Foot care with a disability

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    Hi. I have been away from nursing for a few years due to a disability and am hoping to return to a different type of work that will accommodate my difficulties. Previously, I had been working as a nurse supervisor, supervising caregivers and 40 patients. My job required that I be on my feet the entire shift, as well as a tremendous amount of multitasking, and giving meds. I was diagnosed with a condition which now prevents me from being on my feet for this amount of time, as well as requiring less multitasking, and giving meds.

    I am interested in doing training in foot care, and would like to know from the foot care nurses whether you find your work very physically demanding. I think I can imagine what this type of work would be like, but having never done it, I'm wondering if I am missing something. I'm assuming that the majority of work is done in a seated position and that you are able to concentrate on the task you are doing without constantly being distracted or called away to other tasks.

    Would you mind sharing with me what you find difficult or challenging about foot care? I imagine it being work where you are able to work one on one with your client, without a lot of heavy lifting or walking. Is there anything I should know before I start the training and change the direction of my career.

    I think this specialty seems interesting and there would be lots to learn. Could you tell me anything about foot care that would help me know if this is a type of nursing I could do? Thanks for the help.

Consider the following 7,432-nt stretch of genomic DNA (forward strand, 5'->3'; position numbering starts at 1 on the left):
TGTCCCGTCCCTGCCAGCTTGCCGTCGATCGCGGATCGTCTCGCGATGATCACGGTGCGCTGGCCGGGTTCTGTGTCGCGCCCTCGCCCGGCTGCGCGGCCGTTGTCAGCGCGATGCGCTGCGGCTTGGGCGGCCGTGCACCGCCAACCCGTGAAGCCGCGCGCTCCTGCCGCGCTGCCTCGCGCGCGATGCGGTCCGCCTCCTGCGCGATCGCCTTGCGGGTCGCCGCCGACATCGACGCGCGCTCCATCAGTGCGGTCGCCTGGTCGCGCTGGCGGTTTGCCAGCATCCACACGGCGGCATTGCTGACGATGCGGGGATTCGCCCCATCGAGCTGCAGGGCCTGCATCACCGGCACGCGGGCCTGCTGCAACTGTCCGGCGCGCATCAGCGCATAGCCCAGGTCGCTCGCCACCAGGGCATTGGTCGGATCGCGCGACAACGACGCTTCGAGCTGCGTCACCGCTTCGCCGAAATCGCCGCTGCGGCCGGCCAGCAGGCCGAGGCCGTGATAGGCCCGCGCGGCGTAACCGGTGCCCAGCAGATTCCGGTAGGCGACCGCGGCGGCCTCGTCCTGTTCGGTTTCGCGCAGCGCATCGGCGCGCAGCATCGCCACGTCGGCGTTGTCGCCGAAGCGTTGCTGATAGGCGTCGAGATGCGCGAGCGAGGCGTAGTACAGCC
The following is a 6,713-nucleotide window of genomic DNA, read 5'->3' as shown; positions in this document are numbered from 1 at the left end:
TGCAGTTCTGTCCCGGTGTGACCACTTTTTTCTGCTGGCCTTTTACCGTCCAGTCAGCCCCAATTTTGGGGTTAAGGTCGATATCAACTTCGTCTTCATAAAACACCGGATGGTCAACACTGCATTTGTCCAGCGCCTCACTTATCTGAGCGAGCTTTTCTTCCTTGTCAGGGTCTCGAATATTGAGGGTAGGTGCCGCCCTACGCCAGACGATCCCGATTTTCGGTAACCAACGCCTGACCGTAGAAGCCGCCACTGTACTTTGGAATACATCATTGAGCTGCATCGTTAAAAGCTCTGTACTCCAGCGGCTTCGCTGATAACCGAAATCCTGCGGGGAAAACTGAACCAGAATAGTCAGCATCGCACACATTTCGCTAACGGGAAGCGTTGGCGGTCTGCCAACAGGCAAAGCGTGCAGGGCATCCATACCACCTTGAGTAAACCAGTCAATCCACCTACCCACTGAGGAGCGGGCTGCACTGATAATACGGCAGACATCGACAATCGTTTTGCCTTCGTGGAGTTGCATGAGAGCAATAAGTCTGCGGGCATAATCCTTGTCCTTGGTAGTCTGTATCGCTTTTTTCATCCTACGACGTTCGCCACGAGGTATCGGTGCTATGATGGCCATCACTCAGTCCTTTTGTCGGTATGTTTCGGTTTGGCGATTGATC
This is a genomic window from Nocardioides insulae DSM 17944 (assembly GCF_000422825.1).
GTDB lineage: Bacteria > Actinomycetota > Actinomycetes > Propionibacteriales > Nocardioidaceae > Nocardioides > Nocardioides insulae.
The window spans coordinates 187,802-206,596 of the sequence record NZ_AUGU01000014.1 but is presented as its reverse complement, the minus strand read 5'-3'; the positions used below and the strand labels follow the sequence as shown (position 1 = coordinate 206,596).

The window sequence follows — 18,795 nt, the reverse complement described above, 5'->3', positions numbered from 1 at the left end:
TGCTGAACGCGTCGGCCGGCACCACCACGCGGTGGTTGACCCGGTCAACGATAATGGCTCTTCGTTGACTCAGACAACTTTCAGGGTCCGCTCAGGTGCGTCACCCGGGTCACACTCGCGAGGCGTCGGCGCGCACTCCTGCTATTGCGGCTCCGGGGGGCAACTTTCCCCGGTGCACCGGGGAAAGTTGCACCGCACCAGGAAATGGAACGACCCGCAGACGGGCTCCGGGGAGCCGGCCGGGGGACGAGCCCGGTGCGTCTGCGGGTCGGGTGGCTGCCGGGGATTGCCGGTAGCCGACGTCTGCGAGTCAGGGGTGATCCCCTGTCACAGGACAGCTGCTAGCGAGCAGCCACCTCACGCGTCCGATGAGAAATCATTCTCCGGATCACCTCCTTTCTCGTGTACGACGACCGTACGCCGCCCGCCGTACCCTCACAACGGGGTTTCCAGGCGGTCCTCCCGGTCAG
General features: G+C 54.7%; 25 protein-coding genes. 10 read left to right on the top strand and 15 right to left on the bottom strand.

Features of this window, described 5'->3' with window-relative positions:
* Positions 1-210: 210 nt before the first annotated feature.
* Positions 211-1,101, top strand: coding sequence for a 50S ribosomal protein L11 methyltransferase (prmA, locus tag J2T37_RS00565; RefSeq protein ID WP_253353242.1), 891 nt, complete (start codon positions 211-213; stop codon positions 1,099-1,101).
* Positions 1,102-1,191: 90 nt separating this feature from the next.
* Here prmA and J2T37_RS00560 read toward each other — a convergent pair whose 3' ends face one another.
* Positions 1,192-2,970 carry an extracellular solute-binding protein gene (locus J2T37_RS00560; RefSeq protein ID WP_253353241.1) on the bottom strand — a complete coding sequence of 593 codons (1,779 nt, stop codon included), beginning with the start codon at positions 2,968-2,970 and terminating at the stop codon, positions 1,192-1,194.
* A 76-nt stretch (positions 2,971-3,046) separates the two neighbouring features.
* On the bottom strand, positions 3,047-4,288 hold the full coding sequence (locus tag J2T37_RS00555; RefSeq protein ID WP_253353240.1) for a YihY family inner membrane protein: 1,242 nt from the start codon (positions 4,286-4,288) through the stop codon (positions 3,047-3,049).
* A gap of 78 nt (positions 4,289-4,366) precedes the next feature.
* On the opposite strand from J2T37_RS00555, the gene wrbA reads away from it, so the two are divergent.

lindarn likes this.
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    Hi,
    Nursing foot care is physically demanding but in a very different way:
    - you have a lot of equipment to carry
    - repetitive strain injuries i.e. carpal tunnel are common
    - working in a seated position but having to lift legs from this position can be hard on the back
    - always mask and glove to avoid lung problems and fungal infections, etc.
    - neck and shoulder strain from always leaning over
    Awareness, precautions and taking care of yourself definitely help. It is also dependent on the area in which you work i.e. house calls can be hard on positioning but you see less clients and get a break in between. Clinics are busy with lots going on but you may be lucky enough to have better equipment i.e. a podiatry chair. Do you know some foot care nurses that you can talk to? Or, better yet, follow for part of a day?
    It is a great job and offers a great deal of flexibility that you may also find beneficial i.e. clinic one day and home visits the next to break it up, shorter hours, etc.
    Good luck,
    J
    sallyspring likes this.


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